A Skinny Slice of Cornwall

Beyond the genius of their founder, our two favourite Cornwall gardens have little in common. The Eden Project, opened in 2001, is a brilliant environmental experiment that transformed abandoned (and ugly) china clay pits into stunning ‘biomes’ housing delightful lessons in the importance of preserving and regenerating nature’s bounty – all so entertaining that you don’t realize you’re being educated. Eden’s miles of smooth pathways (served if needed by trolleys), demand sturdy shoes, plus rainwear, and

Inside the Geevor Mine

a gargantuan appetite to sample the goodies from all the various food halls. Lush gardens, including a hefty crop of hemp, climb the hillsides and gigantic statuary provides whimsical reminders of the power of nature. Entry is £23.50 ($37) or reduced to £21.15 ($34) on-line.

China clay is just one of Cornwall’s mining products – tin, copper and many other metals were mined here for some 3000 years. During the 19th century, Cornwall’s innovative mining techniques were exported around the world, including Canada. Today, from Bodmin Moor in the north to the extreme southwest, World Heritage designation preserves that proud history.

We especially enjoyed the Geevor Tin Mine, near Pendeen, a 67-acre heritage site, where retired miners tell their stories, explain the workings of the shaft, the winders, the cage and the rock drills and lead visitors underground to experience the mine firsthand.

Cornish food is understandably rich in seafood but lamb is another staple. For a hearty lunch, nothing beats a Cornish pasty, a circle of pastry filled with beef, potato, turnip and onion, folded over, crimped and baked.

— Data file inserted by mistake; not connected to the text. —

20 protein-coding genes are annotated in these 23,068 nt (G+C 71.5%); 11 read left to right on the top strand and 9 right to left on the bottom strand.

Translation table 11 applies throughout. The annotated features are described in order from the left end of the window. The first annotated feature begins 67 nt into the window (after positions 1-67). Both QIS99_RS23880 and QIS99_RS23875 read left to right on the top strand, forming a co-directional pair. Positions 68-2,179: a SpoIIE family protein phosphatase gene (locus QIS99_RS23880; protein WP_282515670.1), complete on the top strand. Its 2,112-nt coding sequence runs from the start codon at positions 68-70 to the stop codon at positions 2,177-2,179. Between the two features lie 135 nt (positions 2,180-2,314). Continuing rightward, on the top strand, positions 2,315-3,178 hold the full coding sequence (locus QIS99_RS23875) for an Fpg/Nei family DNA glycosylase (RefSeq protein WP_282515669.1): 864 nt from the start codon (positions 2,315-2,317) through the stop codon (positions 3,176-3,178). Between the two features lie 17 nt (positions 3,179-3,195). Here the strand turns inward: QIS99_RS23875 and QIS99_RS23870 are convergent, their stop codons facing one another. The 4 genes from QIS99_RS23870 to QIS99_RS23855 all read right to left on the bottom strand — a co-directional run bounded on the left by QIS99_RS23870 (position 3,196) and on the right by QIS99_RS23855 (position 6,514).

The two-a-day closure rate of pubs all over Britain has taken its toll in Cornwall –  ho-hum food, over-pricey beer, closet-sized unventilated rooms and rowdy catastrophes of yobs and beach bums.

At Treberthan B&B, steps from the Eden Project, the typical ‘English breakfast’ is enhanced by home made jams, breads and sausages, and a tastefully set table

Better by far, the farmhouse B&Bs that require a bit of a drive but deliver lovely rural settings with gracious hosts. Our all-time favourite was Treberthan B&B, ([email protected]) at the back door of the Eden Project, where Kathryn Langley shares her love of wildlife and nature and offers three beautifully appointed rooms and her traditional English breakfast with locally made sausages, jams and breads. A close second was the Old Vicarage near Penzance ([email protected]) where John and Rosie Daniels offer riding lessons along with therapeutic riding for challenged youngsters.
During summer, most B&Bs require minimum two-night stays – no problem, given the short distances between attractions.

The Cornish Tourist Board offers a free a guide at www.theguide-cornwall.co.uk .
Driving Cornwall’s narrow roads is challenging but essential to reach many attractions. However, excellent four-lane highways span the county and coach tours are available.